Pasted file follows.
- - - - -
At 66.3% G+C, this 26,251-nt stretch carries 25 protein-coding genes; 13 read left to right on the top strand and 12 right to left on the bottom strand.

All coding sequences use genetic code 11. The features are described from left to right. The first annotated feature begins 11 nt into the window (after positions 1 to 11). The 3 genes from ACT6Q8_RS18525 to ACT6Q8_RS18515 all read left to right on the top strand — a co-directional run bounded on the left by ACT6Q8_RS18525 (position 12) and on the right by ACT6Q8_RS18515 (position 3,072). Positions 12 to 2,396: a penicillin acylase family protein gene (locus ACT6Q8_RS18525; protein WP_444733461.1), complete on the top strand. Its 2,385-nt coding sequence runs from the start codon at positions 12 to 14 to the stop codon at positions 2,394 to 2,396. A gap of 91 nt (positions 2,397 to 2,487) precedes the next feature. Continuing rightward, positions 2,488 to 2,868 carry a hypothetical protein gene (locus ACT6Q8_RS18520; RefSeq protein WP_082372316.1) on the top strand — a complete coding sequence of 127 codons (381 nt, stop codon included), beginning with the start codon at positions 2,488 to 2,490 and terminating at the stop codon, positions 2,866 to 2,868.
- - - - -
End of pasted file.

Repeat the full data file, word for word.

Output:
At 66.3% G+C, this 26,251-nt stretch carries 25 protein-coding genes; 13 read left to right on the top strand and 12 right to left on the bottom strand.

All coding sequences use genetic code 11. The features are described from left to right. The first annotated feature begins 11 nt into the window (after positions 1 to 11). The 3 genes from ACT6Q8_RS18525 to ACT6Q8_RS18515 all read left to right on the top strand — a co-directional run bounded on the left by ACT6Q8_RS18525 (position 12) and on the right by ACT6Q8_RS18515 (position 3,072). Positions 12 to 2,396: a penicillin acylase family protein gene (locus ACT6Q8_RS18525; protein WP_444733461.1), complete on the top strand. Its 2,385-nt coding sequence runs from the start codon at positions 12 to 14 to the stop codon at positions 2,394 to 2,396. A gap of 91 nt (positions 2,397 to 2,487) precedes the next feature. Continuing rightward, positions 2,488 to 2,868 carry a hypothetical protein gene (locus ACT6Q8_RS18520; RefSeq protein WP_082372316.1) on the top strand — a complete coding sequence of 127 codons (381 nt, stop codon included), beginning with the start codon at positions 2,488 to 2,490 and terminating at the stop codon, positions 2,866 to 2,868.